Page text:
Yi Zeng | Chinese Academy of Sciences/Beijing Academy of Artificial Intelligence
Professor/Deputy Director, Research Center for Brain-inspired Intelligence |
Director, Research Center for AI Ethics and Safety
What advice do you have for people coping with this crisis?
We should definitely learn from and share each other’s experiences. This is not easy when people are with different cultures, but it is exactly why it is important to see why people and countries with different cultures have different approaches to deal with this crisis. What can we learn to complement with each other is the real key to build the shared future for humanity.
What do we need to do to be prepared for future pandemics?
Pandemics prediction system at large-scale should be strengthened, with even more transparent data contributions from different countries and regions. Surveillance systems and services related to healthcare are widely deployed for this COVID-19 pandemics. We need to learn and decide what can be left as possible infrastructures to support avoiding future pandemics, but cannot be too much that may have negative side effect for human agency, privacy, and human rights in general.
What can we learn from COVID-19 about other catastrophic risks like nuclear war, AI, etc?
Lack of strategic design and long-term research for preventing and fighting against potential catastrophic risks is a lesson we should learn from COVID-19 pandemics, but this definitely also applies to long-term AI. It is still not clear when we are going to have AGI and Supperintelligence, but it is quite clear that no matter which way we are going to realize them, there could be various different potential catastrophic risks, and we definitely need strategic design and long-term research for reducing the risks and avoiding the catastrophic ones on our way to AGI and Supperintelligence. In addition, we should have a very well coordinated global team to ensure beneficial AGI and superintelligence, taking challenges from various technical and cultural perspectives, sharing, and bridging the efforts for the whole societies.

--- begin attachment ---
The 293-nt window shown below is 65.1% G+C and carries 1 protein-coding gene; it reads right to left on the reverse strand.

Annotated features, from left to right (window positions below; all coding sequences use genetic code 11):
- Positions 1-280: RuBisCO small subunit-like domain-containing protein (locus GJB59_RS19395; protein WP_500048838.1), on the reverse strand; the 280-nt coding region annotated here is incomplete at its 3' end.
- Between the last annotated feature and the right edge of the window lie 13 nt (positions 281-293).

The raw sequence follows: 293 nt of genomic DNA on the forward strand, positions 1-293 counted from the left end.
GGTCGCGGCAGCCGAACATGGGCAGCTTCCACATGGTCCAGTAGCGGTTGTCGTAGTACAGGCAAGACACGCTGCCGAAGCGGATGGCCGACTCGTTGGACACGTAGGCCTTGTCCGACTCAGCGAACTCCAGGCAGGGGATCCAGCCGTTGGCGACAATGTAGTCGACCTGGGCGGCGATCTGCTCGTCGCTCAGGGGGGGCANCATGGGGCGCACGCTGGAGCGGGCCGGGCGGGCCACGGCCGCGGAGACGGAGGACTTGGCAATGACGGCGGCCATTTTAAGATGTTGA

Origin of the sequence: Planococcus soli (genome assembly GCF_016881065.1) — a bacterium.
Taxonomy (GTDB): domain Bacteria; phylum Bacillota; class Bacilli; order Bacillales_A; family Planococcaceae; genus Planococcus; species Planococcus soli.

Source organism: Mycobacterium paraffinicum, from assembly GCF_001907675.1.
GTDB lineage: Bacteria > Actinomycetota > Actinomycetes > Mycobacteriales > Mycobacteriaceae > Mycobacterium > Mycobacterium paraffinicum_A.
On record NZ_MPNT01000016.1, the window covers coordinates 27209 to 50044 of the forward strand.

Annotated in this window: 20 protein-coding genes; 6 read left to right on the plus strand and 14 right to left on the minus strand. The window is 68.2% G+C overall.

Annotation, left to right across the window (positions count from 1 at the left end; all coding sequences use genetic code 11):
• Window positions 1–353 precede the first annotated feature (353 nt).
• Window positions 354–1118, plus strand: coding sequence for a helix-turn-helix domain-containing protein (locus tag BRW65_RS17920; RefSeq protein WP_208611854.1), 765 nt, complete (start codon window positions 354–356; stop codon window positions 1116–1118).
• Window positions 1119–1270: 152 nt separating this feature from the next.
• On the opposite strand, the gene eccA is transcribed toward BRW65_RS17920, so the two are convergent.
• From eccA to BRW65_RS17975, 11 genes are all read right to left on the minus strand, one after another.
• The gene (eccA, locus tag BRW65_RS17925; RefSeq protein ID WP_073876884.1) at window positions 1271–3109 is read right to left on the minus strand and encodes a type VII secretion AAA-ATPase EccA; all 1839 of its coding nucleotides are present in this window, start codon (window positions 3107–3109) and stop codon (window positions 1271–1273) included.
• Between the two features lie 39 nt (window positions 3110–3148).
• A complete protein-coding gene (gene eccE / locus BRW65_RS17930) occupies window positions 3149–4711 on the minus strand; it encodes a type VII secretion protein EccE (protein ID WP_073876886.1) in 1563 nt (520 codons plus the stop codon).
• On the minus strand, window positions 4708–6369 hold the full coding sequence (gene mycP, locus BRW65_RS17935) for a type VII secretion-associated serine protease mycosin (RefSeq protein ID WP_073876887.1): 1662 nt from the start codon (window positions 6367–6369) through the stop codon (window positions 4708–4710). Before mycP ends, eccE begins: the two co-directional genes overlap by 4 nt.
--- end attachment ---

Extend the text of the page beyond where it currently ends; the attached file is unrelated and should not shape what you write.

What can we learn from COVID-19 about how to make humanity more resilient in general?
We should have learned the fact that humanity is very vulnerable, and we are tightly interconnected not only with each other, but also with the environment, and we are only a portion of the ecosystem. Continuous efforts should be made to make sure our connections to each other and the environment are in positive and sustainable ways. During but not limited to pandemics, we should not blame or even hurt each other in any way, but to hold hands tightly and bridge our efforts together for the symbiotic societies.